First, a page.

The National Clinical Assessment Service (NCAS) has published a new good practice guide aimed at helping NHS organisations deal with concerns about a practitioner’s behaviour.
'Handling Concerns about a Practitioner’s Behaviour and Conduct' builds on NCAS’ eleven years of experience in advising organisations on the most effective ways of handling concerns.
NCAS provides general and specialist advice to help organisations address concerns about the practice of individual dentists, doctors or pharmacists and practice teams and is hosted by the National Institute for Health and Clinical Excellence. A review by NCAS of 3,000 cases it handled between December 2007 and October 2010 revealed that 57 per cent had some type of behavioural component.
Karen Wadman, NCAS lead adviser, said: “Behaviour relates to how someone interacts with other people – how they communicate, how they might relate to communications difficulties, how individuals work in teams and how they react when under stress.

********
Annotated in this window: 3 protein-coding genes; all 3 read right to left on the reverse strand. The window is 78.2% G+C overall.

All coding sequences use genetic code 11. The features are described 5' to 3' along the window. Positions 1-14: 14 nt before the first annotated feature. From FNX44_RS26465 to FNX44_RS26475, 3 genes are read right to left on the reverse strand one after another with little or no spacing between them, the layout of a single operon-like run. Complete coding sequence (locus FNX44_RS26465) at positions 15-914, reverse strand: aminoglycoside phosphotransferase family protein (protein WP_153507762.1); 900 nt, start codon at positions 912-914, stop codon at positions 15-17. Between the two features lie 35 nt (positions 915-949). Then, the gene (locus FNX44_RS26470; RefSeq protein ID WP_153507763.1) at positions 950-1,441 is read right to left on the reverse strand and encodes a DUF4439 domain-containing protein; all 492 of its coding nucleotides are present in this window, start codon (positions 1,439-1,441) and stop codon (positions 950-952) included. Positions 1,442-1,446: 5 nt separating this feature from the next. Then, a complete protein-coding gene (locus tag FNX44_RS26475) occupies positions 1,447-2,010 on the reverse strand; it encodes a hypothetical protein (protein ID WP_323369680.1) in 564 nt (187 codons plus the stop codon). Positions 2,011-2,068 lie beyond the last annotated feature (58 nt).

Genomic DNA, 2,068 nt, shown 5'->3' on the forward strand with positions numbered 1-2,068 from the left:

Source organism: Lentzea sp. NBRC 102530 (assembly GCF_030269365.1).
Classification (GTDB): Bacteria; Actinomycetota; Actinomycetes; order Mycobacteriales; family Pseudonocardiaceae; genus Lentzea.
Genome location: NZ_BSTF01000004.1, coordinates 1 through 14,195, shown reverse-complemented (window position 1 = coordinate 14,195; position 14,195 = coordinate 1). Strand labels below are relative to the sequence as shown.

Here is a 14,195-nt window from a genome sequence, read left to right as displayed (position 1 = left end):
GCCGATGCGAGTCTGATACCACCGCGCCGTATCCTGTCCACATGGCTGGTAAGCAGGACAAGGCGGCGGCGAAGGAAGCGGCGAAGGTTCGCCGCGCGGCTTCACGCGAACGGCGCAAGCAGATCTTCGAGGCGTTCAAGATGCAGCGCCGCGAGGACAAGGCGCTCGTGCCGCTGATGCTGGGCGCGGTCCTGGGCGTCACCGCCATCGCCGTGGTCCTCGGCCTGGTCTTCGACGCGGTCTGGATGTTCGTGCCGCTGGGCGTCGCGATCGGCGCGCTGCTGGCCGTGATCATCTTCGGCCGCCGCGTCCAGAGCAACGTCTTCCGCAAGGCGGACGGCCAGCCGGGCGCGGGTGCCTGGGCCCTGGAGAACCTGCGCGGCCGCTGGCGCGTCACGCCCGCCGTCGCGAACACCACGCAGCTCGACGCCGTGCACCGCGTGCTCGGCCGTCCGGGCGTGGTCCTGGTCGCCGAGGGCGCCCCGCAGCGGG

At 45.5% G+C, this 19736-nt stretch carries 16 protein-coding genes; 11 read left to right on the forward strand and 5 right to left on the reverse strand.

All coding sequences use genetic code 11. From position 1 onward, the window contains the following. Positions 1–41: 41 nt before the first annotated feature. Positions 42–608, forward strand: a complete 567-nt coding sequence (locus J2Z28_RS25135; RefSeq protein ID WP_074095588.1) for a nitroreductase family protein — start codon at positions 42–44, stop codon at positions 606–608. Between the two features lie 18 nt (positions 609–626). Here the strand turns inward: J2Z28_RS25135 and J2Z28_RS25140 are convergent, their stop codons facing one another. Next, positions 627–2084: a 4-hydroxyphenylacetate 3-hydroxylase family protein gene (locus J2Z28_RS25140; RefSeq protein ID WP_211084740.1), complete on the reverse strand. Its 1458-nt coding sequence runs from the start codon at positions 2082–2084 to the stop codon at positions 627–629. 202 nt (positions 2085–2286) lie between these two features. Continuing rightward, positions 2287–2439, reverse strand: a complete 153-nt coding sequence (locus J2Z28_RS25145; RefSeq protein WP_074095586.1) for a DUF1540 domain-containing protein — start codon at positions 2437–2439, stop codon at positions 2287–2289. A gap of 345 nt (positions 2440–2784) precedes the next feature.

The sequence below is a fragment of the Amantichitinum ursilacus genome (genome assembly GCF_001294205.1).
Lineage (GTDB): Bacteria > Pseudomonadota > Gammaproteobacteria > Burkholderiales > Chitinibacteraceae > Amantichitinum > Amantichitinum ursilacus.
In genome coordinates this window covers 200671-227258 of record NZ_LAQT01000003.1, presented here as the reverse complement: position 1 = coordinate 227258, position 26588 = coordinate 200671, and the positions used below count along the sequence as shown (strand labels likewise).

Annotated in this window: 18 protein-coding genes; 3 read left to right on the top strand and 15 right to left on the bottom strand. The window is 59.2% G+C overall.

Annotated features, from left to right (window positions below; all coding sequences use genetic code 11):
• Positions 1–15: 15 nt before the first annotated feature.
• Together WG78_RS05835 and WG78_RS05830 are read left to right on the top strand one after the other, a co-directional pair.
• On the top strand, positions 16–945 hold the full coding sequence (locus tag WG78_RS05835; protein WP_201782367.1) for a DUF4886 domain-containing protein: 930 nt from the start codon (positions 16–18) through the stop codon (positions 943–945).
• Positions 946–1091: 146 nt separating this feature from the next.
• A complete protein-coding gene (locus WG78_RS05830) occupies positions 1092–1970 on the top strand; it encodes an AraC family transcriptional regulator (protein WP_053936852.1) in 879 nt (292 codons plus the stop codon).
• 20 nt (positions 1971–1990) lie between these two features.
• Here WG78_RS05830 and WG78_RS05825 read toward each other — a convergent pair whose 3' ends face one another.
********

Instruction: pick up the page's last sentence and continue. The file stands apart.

“However, such concerns can also relate to an organisation and how the workplace is organised and the way resources and teams are structured. This guide can be used wherever practitioners work – general practice, community and hospital sectors and whatever their speciality, grade or employment status.”
Professor Pauline McAvoy, interim medical director at NCAS, said: “Those responsible for managing health professionals, and in particular those charged with monitoring performance, are in a good position to identify potential problems.
“It is vital that concerns about behaviour, or indeed changes in behaviour, are addressed at an early stage to minimise impact on patient care. But it is also important to ensure that factors which may be contributing to the behaviour such as ill health or work context are considered.”